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    Author(s): Janet L. Ohmann
    Date: 2013
    Source: In: Anderson, P.D.; Ronnenberg, K.L., eds. Density management in the 21st century: west side story. Gen. Tech. Rep. PNW-GTR-880. Portland, OR: US Department of Agriculture, Forest Service, Pacific Northwest Research Station: 41-42.
    Publication Series: General Technical Report (GTR)
    Station: Pacific Northwest Research Station
    PDF: Download Publication  (110.52 KB)

    Description

    Density management is implemented at a local (stand) scale, but is based on conservation goals that address a broader landscape. Although regional conservation eff orts such as the Northwest Forest Plan (NWFP) focus primarily on public lands, all land ownerships and allocations contribute unique benefi ts over the regional landscape that need to be considered as context for federal land management. In addition, whereas the NWFP emphasizes older forest and associated species, an ecosystem and multi-species management approach encompasses the full sequence of forest development. Recent results from NWFP Eff ectiveness Monitoring for late-successional and oldgrowth forest provide detailed maps of forest composition and structure over all ownerships, and for all stages of forest development, including trends over the NWFP period (1994 to present). More than two-thirds of older forest (overstory conifers >20 inches [50.8 cm]) was federally owned, whereas most early-seral forest was on nonfederal lands. However, early-seral stands have developed primarily following timber harvest and lacked the structural diversity typical of natural stands. Over the NWFP period, harvesting removed about 13 percent (491,000 acres [198,700 ha]) of older forest on nonfederal lands, whereas the loss of older forest from federal lands (about 200,000 acres [80,937 ha]) was attributed primarily to wildfi re. Overall, the monitoring data suggest there was a slight net loss of older forest on federal lands since the beginning of the NWFP, so losses of older forest to wildfi re apparently were roughly balanced by recruitment. However, recruitment was most likely through incremental stand growth over the 20-inch [50-cm] threshold, or from understory disturbances (including thinning) that eliminated smaller-diameter trees and increased average stand diameter, rather than from increases in stands of much larger and older trees. Land ownerships and allocations also were unevenly distributed across regional environmental gradients. Federal forests generally occupied higher elevations and lower-productivity sites, and a substantial portion of most of the mid- to high-elevation forest types were contained within reserves and managed for conservation objectives. In contrast, several forest types, such as oak woodlands, occurred predominantly at low elevations on nonfederal lands where they are managed for a variety of objectives, and are not well-represented in reserves. I will discuss potential implications of the monitoring results for stand-level management and for the conservation of older forests and associated species across the region.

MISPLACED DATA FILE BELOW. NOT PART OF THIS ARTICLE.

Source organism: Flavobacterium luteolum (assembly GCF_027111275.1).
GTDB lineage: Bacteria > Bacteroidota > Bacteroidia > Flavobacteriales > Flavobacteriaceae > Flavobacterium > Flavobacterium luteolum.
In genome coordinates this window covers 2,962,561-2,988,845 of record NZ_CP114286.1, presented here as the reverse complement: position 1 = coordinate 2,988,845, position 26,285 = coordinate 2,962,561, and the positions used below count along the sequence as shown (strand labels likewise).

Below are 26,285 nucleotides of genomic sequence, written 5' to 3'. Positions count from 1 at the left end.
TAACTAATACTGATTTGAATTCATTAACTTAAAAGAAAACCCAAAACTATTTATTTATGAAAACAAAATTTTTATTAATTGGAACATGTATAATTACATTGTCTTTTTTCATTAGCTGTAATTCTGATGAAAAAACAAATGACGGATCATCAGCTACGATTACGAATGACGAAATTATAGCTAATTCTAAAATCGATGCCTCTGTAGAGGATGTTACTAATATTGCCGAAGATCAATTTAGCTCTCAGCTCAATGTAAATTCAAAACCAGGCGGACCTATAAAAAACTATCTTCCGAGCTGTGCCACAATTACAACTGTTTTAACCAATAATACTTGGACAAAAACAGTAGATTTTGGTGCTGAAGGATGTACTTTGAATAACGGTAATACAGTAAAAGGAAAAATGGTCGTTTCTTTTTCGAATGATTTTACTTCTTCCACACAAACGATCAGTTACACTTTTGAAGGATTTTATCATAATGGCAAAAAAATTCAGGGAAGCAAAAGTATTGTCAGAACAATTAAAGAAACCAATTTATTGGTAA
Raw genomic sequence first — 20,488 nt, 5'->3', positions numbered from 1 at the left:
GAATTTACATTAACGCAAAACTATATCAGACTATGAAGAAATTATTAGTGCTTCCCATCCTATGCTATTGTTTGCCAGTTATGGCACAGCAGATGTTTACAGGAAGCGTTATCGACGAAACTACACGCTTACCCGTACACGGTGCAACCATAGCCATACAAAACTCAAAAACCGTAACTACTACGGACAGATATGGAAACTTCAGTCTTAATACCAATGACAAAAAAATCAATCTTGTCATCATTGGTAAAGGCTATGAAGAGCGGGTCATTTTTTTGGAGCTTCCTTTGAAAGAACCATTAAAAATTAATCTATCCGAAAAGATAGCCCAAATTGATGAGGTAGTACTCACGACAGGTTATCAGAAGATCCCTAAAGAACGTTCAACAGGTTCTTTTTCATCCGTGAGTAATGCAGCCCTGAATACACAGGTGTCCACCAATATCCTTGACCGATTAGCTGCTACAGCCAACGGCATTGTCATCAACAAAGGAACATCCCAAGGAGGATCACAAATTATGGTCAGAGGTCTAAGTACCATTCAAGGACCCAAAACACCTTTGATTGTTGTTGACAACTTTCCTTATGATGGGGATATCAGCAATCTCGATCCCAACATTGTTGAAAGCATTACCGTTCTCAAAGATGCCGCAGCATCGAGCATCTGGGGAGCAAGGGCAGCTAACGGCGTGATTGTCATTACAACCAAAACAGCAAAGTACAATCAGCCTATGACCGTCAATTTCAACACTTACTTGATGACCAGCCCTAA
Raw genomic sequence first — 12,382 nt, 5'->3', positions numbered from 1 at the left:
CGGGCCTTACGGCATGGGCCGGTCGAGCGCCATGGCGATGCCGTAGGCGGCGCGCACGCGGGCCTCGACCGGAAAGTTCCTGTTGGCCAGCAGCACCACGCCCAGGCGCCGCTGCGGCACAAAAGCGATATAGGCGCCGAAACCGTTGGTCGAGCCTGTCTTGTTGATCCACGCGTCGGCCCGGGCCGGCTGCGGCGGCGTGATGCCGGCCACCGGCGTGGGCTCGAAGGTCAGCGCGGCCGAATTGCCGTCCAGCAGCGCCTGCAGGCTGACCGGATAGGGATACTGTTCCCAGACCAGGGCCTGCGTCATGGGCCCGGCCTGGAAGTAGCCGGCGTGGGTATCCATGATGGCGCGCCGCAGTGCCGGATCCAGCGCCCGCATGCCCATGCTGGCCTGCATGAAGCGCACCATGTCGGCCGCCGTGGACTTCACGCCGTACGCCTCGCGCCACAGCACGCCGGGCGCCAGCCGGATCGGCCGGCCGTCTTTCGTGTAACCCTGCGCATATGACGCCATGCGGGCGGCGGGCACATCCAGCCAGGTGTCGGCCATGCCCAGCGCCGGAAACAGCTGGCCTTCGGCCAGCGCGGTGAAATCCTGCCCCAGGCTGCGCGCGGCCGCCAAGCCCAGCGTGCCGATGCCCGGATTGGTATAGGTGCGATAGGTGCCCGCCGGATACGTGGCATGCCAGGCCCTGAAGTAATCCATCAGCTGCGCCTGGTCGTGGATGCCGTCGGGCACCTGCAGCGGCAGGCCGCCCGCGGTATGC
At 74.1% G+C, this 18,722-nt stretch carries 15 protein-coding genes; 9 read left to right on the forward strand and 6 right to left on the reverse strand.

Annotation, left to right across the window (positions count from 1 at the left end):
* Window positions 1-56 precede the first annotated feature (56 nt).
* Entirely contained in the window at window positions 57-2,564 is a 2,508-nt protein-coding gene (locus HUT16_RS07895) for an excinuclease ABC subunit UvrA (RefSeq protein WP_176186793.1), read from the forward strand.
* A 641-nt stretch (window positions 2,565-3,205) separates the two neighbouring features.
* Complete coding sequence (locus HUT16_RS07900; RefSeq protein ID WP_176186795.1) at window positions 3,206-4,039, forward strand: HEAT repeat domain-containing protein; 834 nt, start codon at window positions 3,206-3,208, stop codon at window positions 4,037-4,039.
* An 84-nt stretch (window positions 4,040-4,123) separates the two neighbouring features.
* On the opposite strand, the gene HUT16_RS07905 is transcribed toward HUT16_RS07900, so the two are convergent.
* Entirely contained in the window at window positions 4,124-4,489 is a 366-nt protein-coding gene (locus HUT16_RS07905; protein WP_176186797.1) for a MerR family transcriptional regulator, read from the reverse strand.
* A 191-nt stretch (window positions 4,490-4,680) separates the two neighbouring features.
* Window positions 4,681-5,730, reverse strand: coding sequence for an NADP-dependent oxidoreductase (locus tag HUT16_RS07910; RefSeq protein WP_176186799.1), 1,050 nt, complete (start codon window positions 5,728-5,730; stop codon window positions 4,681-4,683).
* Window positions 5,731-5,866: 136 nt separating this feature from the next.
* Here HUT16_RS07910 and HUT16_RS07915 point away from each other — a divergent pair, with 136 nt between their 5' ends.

Publication Notes

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    • This article was written and prepared by U.S. Government employees on official time, and is therefore in the public domain.

    Citation

    Ohmann, Janet L. 2013. Landscape context for density management: implications of land ownership and ecological gradients. In: Anderson, P.D.; Ronnenberg, K.L., eds. Density management in the 21st century: west side story. Gen. Tech. Rep. PNW-GTR-880. Portland, OR: US Department of Agriculture, Forest Service, Pacific Northwest Research Station: 41-42.

    Keywords

    Old growth, late-successional forest, early-successional forest, forest monitoring, change detection, Pacifi c Northwest, Northwest Forest Plan, conservation planning.

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